McSorley took over the offense as Penn State’s starting quarterback in 2016. A bit of a mystery to most entering the season after being the backup to Christian Hackenberg, McSorley ended his 2016 season with a Big Ten-leading 3,614 passing yards and 29 touchdown passes with eight interceptions and played a key role in guiding Penn State to a late run to a Big Ten championship and an appearance in the Rose Bowl. He enters the 2017 season as one of the top quarterbacks returning to the Big Ten, along with Ohio State’s J.T. Barrett.

Cabinda, an All-Big Ten third team player in 2016, was Penn State’s third-leading tackler last season with 81 tackles. He accumulated that many tackles despite missing five games due to injury. He is slated to be the leader in the middle of the Penn State defense with a starting role already locked down and will look to help guide some younger linebackers stepping into key roles in the defense this upcoming season, such as Manny Bowen and Koa Farmer.

Scott has been a special teams leader for Penn State and is expected to continue to lead the special teams effort once again this season.

New Arkansas house bill will allow some concealed guns at football games

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Arkansas Governor Asa Hutchinson has signed a bill regarding a person’s ability to carry a concealed handgun into various buildings at a public university or college into state law. However, House Bill 1249 will not allow all legal gun owners to carry a gun to a football game in the state of Arkansas.

Football games will be considered a “sensitive area,” which require enhanced training in order to be allowed to carry a gun into a football stadium. The law supposedly trumps any provisions already in place to prevent guns from being allowed on the premises.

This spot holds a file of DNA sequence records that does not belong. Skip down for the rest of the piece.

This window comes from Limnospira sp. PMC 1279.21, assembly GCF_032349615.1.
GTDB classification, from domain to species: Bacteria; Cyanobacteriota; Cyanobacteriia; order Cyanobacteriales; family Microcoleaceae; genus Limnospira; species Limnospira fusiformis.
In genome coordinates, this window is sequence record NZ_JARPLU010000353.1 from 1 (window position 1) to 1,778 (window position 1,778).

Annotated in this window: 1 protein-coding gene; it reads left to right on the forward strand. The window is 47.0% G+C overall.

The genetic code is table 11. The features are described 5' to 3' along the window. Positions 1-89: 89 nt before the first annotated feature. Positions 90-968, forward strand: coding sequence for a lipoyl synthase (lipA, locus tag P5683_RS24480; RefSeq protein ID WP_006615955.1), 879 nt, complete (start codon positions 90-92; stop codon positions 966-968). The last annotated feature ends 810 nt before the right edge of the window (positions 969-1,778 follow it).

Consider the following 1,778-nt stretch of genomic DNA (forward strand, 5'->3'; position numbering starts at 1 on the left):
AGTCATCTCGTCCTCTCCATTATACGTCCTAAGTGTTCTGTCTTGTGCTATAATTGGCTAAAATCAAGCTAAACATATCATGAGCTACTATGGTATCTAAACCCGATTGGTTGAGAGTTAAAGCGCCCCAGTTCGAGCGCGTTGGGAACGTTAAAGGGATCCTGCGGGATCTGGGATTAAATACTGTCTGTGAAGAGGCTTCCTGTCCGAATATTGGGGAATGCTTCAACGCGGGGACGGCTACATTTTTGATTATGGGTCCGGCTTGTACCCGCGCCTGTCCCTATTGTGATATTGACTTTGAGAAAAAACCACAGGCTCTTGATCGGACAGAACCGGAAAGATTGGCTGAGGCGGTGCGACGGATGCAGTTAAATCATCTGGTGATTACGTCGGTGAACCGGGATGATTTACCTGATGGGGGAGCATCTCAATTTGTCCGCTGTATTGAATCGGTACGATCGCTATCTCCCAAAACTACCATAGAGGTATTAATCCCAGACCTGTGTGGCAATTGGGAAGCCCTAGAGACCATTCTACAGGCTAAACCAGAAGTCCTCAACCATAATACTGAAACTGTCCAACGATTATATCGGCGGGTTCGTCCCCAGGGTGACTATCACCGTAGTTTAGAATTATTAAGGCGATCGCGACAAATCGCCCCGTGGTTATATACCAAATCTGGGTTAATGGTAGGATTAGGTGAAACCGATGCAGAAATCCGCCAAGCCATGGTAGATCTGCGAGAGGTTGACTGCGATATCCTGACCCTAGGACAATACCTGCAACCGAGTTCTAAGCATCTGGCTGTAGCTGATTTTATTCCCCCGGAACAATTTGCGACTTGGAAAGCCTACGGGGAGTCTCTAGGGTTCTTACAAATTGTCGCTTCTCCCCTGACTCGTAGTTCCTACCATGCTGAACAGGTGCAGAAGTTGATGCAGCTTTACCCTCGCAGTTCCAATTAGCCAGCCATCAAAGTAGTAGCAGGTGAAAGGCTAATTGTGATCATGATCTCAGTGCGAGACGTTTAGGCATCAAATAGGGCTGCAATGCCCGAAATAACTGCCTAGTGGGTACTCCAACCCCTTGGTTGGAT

“The enhanced level of training is very important, and I am convinced the public will be more safe,” Governor Hutchinson said. “This bill, in my view, reflects the view of the general assembly.”

The bill has received praise from Arkansas Republican state representative Charlie Collins and the NRA.

While the bill has now become an act in the state, it will not go into effect until January 2018, so guns will still not be allowed in football games where Arkansas, Arkansas State, Arkansas-Pine Bluff, or Central Arkansas during the 2017 season.

The news of the new Arkansas state law comes on the same day the SEC has just unveiled a new clear bag policy for football games in the 2017 season. How the SEC handles this latest state law within its footprint remains to be seen (as well as the Sun Belt Conference). The bigger question will be where the SEC stands on this law considered the law is designed to overrule any stadium policies. The way the law is written, the SEC may not be able to do much to stand in the way, but the conference has those clear bag policies hammered down, rest assured.